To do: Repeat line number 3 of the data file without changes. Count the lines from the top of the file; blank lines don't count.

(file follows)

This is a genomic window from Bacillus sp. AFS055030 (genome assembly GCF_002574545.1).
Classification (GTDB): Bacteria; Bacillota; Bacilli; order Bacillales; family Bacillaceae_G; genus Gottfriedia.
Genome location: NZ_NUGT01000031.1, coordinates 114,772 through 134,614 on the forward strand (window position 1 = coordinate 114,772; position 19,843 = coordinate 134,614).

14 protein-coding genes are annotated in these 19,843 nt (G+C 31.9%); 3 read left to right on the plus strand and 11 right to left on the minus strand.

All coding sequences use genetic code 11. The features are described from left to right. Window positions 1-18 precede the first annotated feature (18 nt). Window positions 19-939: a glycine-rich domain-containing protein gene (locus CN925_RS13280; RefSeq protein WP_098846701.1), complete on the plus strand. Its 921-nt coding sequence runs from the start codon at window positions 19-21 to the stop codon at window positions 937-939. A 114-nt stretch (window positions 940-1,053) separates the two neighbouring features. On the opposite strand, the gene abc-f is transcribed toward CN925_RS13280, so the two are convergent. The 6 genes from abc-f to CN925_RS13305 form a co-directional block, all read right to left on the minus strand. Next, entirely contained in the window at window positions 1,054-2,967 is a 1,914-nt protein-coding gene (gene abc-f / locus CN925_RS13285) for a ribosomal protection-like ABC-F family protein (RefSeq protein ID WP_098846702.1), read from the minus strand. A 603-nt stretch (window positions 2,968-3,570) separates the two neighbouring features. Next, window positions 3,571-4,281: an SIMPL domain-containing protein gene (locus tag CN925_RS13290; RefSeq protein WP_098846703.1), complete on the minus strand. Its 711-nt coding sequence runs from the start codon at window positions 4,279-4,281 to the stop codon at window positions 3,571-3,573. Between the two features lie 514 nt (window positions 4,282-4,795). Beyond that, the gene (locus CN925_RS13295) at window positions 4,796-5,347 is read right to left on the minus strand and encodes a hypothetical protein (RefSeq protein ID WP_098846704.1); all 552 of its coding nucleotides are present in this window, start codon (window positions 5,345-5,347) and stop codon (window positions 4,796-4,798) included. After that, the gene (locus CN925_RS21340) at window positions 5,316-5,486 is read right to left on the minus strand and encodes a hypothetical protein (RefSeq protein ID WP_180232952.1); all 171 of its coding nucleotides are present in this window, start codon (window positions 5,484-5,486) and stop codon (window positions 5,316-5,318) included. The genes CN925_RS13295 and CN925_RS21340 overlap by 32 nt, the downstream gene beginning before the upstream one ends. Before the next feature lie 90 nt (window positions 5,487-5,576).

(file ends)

Genome location: NZ_NUGT01000031.1, coordinates 114,772 through 134,614 on the forward strand (window position 1 = coordinate 114,772; position 19,843 = coordinate 134,614).